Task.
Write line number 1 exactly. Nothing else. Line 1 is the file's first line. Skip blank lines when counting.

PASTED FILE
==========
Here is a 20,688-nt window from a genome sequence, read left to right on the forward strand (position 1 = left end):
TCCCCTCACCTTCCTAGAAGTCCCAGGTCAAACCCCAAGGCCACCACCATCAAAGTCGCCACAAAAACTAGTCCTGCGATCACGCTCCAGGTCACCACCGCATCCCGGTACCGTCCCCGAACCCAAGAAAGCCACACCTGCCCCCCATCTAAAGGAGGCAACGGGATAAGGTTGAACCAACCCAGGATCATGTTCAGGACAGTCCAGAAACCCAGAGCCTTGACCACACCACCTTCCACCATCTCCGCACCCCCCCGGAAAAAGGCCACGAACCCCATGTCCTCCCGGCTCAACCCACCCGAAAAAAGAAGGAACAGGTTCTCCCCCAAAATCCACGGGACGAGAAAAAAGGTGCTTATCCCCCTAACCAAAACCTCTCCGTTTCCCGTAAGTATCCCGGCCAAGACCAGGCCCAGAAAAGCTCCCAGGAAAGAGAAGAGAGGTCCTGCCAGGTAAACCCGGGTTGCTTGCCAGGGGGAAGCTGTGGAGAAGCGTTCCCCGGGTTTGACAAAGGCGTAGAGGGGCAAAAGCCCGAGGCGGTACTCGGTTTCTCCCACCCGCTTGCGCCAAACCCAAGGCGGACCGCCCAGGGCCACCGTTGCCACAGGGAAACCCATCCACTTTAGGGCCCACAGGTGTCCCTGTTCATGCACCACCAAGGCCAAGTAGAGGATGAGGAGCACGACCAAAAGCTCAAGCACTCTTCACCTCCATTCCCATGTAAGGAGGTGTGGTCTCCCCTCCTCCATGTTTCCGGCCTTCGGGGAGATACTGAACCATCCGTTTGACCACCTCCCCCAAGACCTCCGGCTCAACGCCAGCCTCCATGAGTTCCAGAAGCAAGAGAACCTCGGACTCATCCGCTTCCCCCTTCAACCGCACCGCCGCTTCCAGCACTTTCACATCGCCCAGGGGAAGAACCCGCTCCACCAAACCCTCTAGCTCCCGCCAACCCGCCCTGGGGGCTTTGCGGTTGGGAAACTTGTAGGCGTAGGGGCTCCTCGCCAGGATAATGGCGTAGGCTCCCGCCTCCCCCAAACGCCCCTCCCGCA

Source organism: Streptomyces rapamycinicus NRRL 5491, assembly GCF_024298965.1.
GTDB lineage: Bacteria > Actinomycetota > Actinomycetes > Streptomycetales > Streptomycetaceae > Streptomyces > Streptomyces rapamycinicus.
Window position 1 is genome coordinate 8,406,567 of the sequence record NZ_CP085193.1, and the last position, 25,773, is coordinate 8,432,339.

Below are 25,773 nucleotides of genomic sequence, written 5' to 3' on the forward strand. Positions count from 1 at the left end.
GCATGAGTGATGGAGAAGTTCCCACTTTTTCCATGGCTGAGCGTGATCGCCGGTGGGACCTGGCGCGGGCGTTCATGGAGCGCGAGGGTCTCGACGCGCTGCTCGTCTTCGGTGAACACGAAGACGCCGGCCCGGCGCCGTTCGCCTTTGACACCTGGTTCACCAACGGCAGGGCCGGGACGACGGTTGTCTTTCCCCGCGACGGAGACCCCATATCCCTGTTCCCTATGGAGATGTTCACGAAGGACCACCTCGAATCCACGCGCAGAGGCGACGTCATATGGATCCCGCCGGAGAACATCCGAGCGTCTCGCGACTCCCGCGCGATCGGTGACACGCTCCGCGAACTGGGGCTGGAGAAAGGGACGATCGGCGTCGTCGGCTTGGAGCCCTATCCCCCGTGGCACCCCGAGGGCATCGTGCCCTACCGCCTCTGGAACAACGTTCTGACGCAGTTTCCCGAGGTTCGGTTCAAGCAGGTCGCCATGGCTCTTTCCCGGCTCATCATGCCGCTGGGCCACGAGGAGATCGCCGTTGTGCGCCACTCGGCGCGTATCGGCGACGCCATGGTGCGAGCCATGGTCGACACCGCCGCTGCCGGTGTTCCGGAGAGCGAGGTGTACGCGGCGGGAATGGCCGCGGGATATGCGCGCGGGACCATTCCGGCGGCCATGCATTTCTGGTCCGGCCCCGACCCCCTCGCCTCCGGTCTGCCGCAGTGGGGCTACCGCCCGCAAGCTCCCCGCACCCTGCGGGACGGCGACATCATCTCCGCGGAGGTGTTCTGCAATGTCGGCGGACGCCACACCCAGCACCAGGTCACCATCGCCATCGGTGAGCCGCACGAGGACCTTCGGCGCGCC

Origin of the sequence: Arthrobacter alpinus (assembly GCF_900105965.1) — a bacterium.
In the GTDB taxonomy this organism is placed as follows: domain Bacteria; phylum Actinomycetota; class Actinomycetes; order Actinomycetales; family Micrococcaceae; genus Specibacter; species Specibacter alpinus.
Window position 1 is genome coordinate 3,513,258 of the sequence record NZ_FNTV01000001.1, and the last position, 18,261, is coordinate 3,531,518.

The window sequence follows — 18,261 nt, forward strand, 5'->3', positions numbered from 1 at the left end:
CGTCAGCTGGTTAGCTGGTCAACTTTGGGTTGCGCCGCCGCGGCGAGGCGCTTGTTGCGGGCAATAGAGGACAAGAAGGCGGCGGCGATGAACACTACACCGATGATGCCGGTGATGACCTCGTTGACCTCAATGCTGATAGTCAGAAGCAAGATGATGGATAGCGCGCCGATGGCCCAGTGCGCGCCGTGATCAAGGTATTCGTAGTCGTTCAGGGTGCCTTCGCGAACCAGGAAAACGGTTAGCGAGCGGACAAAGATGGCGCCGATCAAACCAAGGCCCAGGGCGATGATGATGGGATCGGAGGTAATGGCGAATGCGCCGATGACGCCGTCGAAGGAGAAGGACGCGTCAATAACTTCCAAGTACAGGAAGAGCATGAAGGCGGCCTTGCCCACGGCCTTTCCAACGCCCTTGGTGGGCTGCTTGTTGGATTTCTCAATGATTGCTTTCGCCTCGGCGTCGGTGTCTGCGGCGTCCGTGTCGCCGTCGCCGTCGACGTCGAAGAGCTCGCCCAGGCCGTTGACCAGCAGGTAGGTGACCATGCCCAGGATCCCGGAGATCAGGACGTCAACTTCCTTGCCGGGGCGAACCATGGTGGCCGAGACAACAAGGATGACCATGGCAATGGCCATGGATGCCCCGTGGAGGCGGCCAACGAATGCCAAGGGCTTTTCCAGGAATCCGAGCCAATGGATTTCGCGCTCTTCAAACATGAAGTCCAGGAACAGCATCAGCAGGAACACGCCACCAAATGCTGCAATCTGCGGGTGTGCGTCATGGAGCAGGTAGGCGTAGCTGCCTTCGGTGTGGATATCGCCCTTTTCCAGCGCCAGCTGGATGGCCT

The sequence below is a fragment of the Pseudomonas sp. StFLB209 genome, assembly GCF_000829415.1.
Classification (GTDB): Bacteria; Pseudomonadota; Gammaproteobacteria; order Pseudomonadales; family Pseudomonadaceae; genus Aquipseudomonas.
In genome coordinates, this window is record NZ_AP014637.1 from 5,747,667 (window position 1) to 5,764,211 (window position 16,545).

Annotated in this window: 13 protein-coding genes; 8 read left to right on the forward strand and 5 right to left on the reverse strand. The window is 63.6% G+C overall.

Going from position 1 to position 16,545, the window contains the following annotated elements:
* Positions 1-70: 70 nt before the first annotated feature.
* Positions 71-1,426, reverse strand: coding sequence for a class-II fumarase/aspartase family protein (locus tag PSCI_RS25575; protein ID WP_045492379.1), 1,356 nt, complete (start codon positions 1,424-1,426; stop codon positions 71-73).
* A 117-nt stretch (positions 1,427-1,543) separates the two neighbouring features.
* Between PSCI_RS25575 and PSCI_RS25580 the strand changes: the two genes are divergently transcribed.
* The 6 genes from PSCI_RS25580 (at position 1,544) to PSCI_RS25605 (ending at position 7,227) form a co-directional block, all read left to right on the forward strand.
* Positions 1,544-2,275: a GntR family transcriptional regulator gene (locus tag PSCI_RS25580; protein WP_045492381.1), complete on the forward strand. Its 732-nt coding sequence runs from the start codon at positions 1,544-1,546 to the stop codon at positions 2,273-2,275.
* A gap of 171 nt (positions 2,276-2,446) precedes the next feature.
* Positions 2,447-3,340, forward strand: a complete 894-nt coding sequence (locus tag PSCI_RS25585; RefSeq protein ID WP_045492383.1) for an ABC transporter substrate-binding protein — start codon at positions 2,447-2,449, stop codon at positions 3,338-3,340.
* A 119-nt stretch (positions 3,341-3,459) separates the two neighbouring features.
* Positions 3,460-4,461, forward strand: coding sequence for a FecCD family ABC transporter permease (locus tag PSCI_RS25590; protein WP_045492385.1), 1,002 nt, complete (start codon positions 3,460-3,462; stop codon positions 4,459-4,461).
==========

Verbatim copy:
Here is a 20,688-nt window from a genome sequence, read left to right on the forward strand (position 1 = left end):